Jerome Dwight Glass, Appellant, v. United States of America, Appellee, 367 F.2d 213 (4th Cir. 1966)Annotate this Case
Decided September 30, 1966
George C. Freeman, Jr., Richmond, Va. (Court-assigned counsel) [Hunton, Williams, Gay, Powell & Gibson Richmond, Va., on brief], for appellant.
William H. Murdock, U. S. Atty. (H. Marshall Simpson, Asst. U. S. Atty., on brief), for appellee.
Before HAYNSWORTH, Chief Judge, and BRYAN and J. SPENCER BELL, Circuit Judges.
HAYNSWORTH, Chief Judge:
In this proceeding under 28 U.S.C.A. § 2255, the defendant attacks his sentence under the Federal Youth Corrections Act. He seeks to bring himself within the principle of Pilkington v. United States, 4 Cir., 315 F.2d 204, alleging that, when he tendered his guilty plea, he was not aware that he was being tried on other charges than an offense under the Dyer Act, and that the possibility of confinement under the Federal Youth Corrections Act was not explained to him. The petition was denied without a hearing, but on the basis of a substantial record in previous proceedings. Glass has appealed, and we affirm.
When twenty years old, Glass, a presentable, intelligent, but maladjusted, young man, was arrested on a state charge in Greensboro, North Carolina. Because there was some evidence of federal violations, agents of the Federal Bureau of Investigation were called in. After a short interview, Glass confessed to the F.B.I. agents to an offense under the Dyer Act,1 to an unlawful impersonation of a member of the Armed Forces,2 and to an unlawful interstate transportation of a pistol from which the serial number had been removed.3
Glass contacted a lawyer who advised and assisted him through the preliminary hearing stage, but he was not finally employed. After indictment for the three offenses, Glass was arraigned, but was represented at the time by a different lawyer appointed by the court. A guilty plea was tendered and accepted, and the proceeding continued until two days later. Two days later there was another hearing, at the conclusion of which Glass was committed for observation and study under the Federal Youth Corrections Act.4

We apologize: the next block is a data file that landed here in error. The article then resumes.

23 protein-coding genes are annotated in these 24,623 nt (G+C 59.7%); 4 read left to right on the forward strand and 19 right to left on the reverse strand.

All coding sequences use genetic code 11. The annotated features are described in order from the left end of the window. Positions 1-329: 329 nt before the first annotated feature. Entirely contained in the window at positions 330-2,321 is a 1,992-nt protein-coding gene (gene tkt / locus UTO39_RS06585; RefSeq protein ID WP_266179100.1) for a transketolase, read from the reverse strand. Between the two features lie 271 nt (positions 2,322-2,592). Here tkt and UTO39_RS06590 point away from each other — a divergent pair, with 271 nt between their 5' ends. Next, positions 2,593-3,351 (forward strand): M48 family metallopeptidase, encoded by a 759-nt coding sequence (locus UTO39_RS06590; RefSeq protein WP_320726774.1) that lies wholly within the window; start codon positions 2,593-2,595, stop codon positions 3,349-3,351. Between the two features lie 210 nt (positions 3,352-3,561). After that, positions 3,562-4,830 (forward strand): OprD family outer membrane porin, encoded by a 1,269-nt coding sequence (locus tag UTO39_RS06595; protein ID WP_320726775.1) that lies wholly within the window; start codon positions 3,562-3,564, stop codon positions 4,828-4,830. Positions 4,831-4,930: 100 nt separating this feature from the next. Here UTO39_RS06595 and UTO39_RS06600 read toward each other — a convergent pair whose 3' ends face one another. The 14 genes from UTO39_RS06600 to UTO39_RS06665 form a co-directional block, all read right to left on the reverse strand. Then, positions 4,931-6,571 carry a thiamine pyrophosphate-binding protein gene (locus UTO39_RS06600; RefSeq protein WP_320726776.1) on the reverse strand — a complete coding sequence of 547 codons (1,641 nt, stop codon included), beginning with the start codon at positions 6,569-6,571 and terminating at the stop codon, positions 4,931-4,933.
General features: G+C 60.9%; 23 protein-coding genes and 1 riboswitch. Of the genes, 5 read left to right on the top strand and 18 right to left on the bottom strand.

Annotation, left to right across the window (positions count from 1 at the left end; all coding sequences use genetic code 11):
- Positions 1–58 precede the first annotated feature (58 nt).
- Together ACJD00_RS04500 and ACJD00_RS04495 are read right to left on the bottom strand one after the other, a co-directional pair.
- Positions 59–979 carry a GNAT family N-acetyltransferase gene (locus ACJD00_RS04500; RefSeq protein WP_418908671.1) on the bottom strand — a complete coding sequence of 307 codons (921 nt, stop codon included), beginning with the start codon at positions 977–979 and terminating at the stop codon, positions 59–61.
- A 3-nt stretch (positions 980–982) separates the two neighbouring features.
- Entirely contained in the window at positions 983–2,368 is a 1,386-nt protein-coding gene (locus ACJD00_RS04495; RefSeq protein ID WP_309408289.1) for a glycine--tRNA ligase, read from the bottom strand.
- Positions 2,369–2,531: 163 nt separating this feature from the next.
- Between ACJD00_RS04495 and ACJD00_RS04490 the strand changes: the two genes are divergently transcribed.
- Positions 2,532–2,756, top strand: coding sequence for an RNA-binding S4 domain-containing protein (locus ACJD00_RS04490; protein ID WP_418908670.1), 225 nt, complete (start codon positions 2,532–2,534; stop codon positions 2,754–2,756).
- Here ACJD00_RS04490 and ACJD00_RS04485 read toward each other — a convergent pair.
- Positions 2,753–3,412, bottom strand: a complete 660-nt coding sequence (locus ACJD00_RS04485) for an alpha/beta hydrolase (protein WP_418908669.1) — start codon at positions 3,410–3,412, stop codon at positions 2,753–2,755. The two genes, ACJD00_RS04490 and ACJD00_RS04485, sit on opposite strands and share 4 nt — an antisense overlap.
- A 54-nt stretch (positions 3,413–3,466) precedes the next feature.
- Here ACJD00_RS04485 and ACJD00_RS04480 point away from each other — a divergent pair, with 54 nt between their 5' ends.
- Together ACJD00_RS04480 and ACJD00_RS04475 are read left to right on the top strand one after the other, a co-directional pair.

Two months later, Glass was returned from the period of study and observation at Petersburg, and again appeared before the court for sentencing. At that hearing, Glass was unrepresented, and stated that he did not wish a lawyer. He did object, however, to an indeterminate sentence under the Federal Youth Corrections Act. He wanted to be sentenced for a specific term, stating that he had been told in Petersburg that, if sentenced under the Youth Corrections Act, he would be held under that sentence for a full four years, after which he would have to serve a longer term as a California parole violator than otherwise would have been required. The District Court doubted the truthfulness of those representations, appointed yet another lawyer to represent Glass and directed an investigation of the circumstances underlying the representations Glass had made. Imposition of sentence was postponed, and the proceedings again were continued.
Ten days later, Glass, with his lawyer, was again brought before the court, at which time it was reported to the court that the officials of the federal institution at Petersburg had denied making any such representations to Glass. A sentence under the Federal Youth Corrections Act was then imposed upon Glass in accordance with § 5010(b).
The transcript of the arraignment proceeding indicates that the court, itself, did not inform Glass of the range of possible penalties that might be imposed upon him upon his plea of guilty. He was asked if he understood the possible penalties, to which Glass responded in the affirmative, but since the transcript of the arraignment proceeding contains an explicit reference to only one offense, the Dyer Act charge, Glass now alleges that he thought he was pleading guilty to that offense only, the maximum penalty for which he knew to be only five years. Thus Glass seeks to bring himself within the Pilkington principle since, at the original arraignment proceeding, there was also no reference to the Youth Corrections Act.
Additional facts are to be found in a previous collateral proceeding.
Sometime after his final commitment, Glass sought a transcript of the arraignment and sentencing hearings, alleging that his plea of guilty had been coerced by threats and promises by F.B.I. agents. The District Court denied the petition for the transcript and, on appeal, we remanded the case,5 holding that, while Glass had shown no need for the transcript, his petition should be treated as one for relief under § 2255, and that his allegations were sufficient to require a hearing.